On gadgets and half a lifetime online

I feel a bit gauche and crass talking about happy occasions in public when my work, such as it is, regularly puts me into contact with people from backgrounds which make me realise how fortunate having a well-meaning and relatively well-off family is, but I’m going to risk it here and say I’ve had a lovely Christmas with (as always) delicious food, beautiful decorations, cute cats, and a particularly nice additional surprise…I was converted to Apple products a couple of years ago after many years’ skepticism, when an unexpected windfall meant I could afford a MacBook. Due to another unexpected windfall recently – well, dad’s, courtesy of HMRC – I got an iPad Air for Christmas instead of the Kindle I’d asked for, with e-reading in mind.

As I now have a set of gadgets which enables me to spend pretty much my entire waking life online, it seems a good moment to reflect on my relationship with the internet. I’m 29 and have been online since 1998, i.e half my life. For 15 years I’ve been reading scare stories about how technology is a bad thing that’s ruining people, and I have maintained that on balance it brings me far more good things than bad. The internet has given me wonderful friendships, strengthened many face-to-face friendships, got me laid, found me work and quite frankly saved my life in difficult times. I’m amazed there are still some people who think meeting someone through the internet is taboo, weird or invalid, when many people do it every day as part of their job: in most of my work, the first contact I make with someone will be via email or social media.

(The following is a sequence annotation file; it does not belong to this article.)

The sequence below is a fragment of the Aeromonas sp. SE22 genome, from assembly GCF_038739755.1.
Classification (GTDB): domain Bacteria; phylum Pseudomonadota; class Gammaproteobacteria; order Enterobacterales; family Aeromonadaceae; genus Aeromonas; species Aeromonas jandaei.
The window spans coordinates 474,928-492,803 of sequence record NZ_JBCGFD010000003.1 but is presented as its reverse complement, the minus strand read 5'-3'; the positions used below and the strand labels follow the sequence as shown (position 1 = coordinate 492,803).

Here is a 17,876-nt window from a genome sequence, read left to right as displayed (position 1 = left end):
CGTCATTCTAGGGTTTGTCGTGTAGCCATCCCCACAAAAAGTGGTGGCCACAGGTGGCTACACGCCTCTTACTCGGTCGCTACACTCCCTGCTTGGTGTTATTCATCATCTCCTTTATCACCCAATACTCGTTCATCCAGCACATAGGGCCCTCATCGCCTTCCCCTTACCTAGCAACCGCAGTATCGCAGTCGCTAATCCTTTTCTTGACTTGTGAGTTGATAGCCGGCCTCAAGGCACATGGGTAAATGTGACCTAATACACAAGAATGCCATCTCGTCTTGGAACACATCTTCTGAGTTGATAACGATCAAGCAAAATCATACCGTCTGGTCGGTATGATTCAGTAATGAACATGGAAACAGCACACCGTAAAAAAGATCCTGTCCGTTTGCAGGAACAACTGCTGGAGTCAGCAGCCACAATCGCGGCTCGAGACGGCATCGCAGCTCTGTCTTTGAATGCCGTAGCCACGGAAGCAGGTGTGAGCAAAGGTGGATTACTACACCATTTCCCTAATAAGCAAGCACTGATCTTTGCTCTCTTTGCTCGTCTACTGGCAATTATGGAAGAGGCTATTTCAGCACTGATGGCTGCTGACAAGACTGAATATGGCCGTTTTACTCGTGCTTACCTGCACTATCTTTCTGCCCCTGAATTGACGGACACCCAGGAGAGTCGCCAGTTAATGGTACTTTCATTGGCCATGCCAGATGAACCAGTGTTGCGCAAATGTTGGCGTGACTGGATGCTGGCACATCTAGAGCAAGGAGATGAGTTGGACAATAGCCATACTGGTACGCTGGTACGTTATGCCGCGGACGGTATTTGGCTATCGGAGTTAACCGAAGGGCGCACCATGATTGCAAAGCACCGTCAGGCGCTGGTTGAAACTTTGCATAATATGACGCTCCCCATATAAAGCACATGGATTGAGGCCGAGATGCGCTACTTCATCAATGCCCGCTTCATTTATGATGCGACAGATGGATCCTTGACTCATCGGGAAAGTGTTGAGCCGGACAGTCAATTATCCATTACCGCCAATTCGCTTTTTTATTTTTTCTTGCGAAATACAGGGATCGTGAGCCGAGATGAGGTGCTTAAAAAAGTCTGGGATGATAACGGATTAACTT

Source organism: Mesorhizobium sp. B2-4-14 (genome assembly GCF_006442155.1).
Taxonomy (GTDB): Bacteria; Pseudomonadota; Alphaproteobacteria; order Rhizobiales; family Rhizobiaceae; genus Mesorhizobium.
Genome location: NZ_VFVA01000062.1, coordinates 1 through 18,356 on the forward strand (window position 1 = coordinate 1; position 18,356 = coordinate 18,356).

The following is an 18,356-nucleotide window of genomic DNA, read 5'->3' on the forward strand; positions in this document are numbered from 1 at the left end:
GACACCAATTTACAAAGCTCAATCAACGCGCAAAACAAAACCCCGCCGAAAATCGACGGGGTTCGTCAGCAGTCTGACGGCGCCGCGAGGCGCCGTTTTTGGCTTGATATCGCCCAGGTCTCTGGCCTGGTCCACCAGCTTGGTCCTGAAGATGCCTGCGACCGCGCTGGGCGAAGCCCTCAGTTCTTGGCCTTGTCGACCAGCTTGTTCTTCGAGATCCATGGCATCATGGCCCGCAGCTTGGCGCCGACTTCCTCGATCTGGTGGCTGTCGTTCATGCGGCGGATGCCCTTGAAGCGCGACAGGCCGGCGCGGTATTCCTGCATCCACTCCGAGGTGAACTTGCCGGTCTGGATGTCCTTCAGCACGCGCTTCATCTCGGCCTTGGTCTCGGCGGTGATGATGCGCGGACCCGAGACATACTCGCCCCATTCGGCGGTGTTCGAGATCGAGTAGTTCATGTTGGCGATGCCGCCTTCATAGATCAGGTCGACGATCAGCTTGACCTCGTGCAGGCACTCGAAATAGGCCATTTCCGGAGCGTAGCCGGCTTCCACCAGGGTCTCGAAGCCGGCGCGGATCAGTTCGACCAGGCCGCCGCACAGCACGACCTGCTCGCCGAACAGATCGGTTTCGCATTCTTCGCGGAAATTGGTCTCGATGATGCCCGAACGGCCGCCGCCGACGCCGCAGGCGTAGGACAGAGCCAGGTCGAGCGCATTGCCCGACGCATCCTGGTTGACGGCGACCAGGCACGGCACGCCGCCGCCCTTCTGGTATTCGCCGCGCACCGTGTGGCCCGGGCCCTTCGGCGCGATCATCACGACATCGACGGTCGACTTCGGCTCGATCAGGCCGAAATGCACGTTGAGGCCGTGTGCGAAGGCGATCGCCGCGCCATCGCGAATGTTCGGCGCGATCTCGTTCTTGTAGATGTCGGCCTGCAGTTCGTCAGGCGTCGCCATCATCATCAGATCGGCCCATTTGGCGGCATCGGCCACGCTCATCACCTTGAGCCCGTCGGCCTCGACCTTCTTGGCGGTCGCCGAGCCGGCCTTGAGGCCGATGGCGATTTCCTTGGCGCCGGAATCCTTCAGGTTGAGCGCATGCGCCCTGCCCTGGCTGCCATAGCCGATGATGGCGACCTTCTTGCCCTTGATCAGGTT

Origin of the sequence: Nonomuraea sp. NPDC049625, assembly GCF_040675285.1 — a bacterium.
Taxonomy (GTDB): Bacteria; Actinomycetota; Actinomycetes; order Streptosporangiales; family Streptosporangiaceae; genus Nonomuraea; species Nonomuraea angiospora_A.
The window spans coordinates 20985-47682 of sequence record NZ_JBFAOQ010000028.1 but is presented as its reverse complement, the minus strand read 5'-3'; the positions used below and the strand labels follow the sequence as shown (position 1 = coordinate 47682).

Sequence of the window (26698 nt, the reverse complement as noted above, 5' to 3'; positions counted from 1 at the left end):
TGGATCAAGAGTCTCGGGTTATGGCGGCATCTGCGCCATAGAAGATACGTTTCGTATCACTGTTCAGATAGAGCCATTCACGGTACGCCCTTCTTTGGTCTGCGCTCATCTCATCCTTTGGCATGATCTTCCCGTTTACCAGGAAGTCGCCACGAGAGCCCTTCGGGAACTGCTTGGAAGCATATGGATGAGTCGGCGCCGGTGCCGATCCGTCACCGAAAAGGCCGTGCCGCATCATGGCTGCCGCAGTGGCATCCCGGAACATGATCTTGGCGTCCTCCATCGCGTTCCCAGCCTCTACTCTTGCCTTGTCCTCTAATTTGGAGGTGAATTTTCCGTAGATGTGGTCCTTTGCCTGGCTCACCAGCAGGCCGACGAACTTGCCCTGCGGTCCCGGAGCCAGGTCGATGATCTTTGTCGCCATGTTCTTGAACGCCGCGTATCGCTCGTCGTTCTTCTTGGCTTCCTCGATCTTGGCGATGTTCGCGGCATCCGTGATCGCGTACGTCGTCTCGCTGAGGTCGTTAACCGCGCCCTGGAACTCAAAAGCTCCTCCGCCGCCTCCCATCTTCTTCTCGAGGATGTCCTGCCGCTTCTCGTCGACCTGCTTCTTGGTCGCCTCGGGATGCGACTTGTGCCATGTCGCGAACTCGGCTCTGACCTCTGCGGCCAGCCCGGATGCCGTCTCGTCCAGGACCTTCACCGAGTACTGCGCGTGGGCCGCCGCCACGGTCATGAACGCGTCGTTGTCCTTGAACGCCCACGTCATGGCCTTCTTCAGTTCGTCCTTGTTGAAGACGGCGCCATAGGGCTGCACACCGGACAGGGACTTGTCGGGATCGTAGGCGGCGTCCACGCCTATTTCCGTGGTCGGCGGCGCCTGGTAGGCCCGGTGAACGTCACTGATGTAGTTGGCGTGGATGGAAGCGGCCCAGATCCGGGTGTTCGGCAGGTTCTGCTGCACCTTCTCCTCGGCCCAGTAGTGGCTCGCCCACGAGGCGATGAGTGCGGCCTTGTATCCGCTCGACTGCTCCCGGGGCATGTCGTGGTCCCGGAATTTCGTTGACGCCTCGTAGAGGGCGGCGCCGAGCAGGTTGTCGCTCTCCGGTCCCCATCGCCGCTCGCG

I’ve found that many of the internet’s potential problems can be solved by a simple principle I adopted as a teenager, soon after I started using it: Don’t spend a lot of time talking to people who you don’t know and don’t ever intend to meet. All of my internet friends are either people I’ve met in real life, intend to meet in real life, or connected to people I’ve met in real life. The main sore points I’ve experienced is that the internet, 1) requires a bit of soul-searching around the notion of privacy (yours and others’), 2) can easily mask someone’s inability to be on time/dress appropriately for occasions/tidy the house, and 3) makes it easy to think a friendship is much more of one than it really is, especially when you’re young and vulnerable. The latter two of those sore points are still very sore but I’m now older, a bit wiser, and working on turning them into positives as best I can – again, thanks to the internet.

Back in the day (i.e a long time before I got fired from a job which 90 per cent involved database administration for being too crud at it) I used to design websites, of a fashion, and briefly wanted to be the next Martha Lane Fox. Or something (didn’t everyone?). These days the main thing I do online other than earn money or try to is use Twitter or upload photos. I tweet a lot. Not as much as most news journalists, or Caitlin Moran, but enough to get the occasional ticking off about how much time I spend on it. To those people, I say that as long as I’m not endangering anyone’s privacy or safety (I don’t drive, let alone drive and text…), or doing it at an insensitive time (like while you’re pouring your heart out to me or serving me in a shop) then, really, it’s none of your biz. I know there’s some emotional baggage attached, in that my usage increased significantly after a bereavement stopped me working/going out as much, but so long as it doesn’t stop me adhering to the main principle above, I don’t think it’s a problem.

Here’s to the next fifteen years, and who-knows-what as yet-unimaginable gadgets…

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